While it might seem like yet another Christmas horror movie, the film is actually not as horror based as it would seem and largely plays like a warped fantasy film as Helander crafts out his own mythology for the Christmas legend, while his decision to play the events from a child’s perspective only help make the myth all the more believable, something seriously helped by Pietari not being one of the usual Hollywood smart ass movie kids, but rather a more realistic character who not only has genuine fears about a killer Santa roaming the village, but also worries about his fragile bond with his father, who is largely emotionally cold to his son, spending most of his time as the unofficial head of the village and ensuring that their turn enough profit from their herds to enable them to survive, something which has clearly caused him to lose touch with his own son’s emotional needs, with this relationship in particular being one of the key plot lines as the film progresses, with Pietari clearly keen to show that he is more capable of looking after himself than his father would believe, while there is at the same time an undertone that the men in the village have to prove themselves to be men capable of contributing to the survival of the village, which Pietari has frequently failed to do with his shy and retiring nature, while all the other men are shown as tough and burly.
Santa and his naked elves (it makes sense when you watch it trust me) once again maintain strong ties to things largely associated with Christmas; hence we see them with a ravenous appetite for Gingerbread, as well as being able to smell children, while their lack of dialogue only adds a mysterious edge to them, as well as enforcing the fact that these are very primal creatures and as such perfectly suited to the barren landscape which they inhabit. Meanwhile, the drilling crew are given out leaflets encouraging them to be good and think happy thoughts while working on the dig, by their mysterious American employer, while never fully being told what it is that they are looking for.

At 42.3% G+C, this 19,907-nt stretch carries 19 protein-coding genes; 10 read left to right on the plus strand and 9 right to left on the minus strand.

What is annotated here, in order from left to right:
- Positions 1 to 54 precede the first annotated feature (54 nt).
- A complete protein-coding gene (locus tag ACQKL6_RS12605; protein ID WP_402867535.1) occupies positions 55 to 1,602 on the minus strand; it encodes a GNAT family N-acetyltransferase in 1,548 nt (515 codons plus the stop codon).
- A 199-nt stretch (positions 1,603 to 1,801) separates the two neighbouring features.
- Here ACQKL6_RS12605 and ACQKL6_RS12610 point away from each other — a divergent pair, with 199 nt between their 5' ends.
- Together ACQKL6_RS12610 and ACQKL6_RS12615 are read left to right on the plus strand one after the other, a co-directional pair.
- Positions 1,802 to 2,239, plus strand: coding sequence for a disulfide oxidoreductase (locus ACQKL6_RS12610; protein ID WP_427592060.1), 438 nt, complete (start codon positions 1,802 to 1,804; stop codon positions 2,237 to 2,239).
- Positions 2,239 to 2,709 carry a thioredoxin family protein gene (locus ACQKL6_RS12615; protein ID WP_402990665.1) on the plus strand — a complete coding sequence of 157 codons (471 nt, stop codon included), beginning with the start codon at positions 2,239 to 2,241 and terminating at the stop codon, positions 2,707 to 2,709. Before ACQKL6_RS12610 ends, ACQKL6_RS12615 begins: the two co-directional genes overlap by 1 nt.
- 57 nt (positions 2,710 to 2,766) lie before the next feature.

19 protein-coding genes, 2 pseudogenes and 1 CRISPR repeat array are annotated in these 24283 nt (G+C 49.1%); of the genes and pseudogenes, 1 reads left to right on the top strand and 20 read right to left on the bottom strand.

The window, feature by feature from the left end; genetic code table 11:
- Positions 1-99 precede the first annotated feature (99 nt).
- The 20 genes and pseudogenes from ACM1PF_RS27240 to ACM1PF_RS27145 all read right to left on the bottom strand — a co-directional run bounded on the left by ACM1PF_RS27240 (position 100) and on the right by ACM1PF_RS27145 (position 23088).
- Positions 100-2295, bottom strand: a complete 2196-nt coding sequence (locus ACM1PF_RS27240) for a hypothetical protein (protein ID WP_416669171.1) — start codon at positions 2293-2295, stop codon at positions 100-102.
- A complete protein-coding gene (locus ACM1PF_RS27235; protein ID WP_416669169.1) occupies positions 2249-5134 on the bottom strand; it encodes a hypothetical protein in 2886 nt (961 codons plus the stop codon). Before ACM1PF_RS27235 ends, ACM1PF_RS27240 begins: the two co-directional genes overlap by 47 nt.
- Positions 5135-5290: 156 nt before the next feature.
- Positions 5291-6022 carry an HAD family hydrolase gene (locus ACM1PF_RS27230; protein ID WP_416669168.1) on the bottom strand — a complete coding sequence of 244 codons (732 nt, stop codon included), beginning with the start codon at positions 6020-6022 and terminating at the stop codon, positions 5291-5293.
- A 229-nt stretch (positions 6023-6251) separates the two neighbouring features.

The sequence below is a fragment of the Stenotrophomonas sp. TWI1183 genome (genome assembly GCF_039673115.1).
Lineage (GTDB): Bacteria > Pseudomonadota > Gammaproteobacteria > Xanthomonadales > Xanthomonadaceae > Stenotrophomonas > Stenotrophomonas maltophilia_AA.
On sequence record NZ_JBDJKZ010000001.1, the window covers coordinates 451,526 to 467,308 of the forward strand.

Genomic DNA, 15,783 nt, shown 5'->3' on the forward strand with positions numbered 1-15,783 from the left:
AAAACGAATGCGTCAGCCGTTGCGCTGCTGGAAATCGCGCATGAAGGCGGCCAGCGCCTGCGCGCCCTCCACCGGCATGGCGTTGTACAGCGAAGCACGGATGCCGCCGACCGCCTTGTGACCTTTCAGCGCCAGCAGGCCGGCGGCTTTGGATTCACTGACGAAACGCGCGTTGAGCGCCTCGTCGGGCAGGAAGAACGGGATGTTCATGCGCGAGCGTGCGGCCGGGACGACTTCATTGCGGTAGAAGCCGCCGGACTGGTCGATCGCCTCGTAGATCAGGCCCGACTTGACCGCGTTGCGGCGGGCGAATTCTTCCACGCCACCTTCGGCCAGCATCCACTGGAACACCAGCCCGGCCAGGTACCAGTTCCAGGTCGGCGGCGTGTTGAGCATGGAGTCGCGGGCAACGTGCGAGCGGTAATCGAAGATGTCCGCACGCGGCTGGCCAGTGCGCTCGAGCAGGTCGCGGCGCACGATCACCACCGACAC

Despite being marketed as a horror film, there isn’t much in the way of gore with most of the deaths outside of a surprise pick axe to the head happen off screen, with only brief scenes of a reindeer carcass being butchered being the closest the film gets to gore, though it is expected that to a Finnish audience these scenes wouldn't be overly shocking, much like a Korean audience would view the squid eating scene in “Oldboy”. Still, the film has nothing taken away from it, by keeping things gore-free, while perhaps missing the chance to include the always effective shots of blood on fresh snow, which was kind of disappointing, much like Santa never getting a big final reveal.
On the whole, “Rare Exports” is a very sweet natured yet twisted movie and best categorized as with the likes of “Pans Labyrinth” and “The City of Lost Children” as it took attempts to create a fantasy Christmas tale for adults, especially as the sight of rampaging naked old men, might be a little too much for most kids, let alone adults to take, while Helander still manages to pull off a surprising twist at the end, which nicely ties into his earlier shorts. Still, if you want something different to watch this Christmas as well as an interesting take on the Santa myth, I would recommend giving this one a look.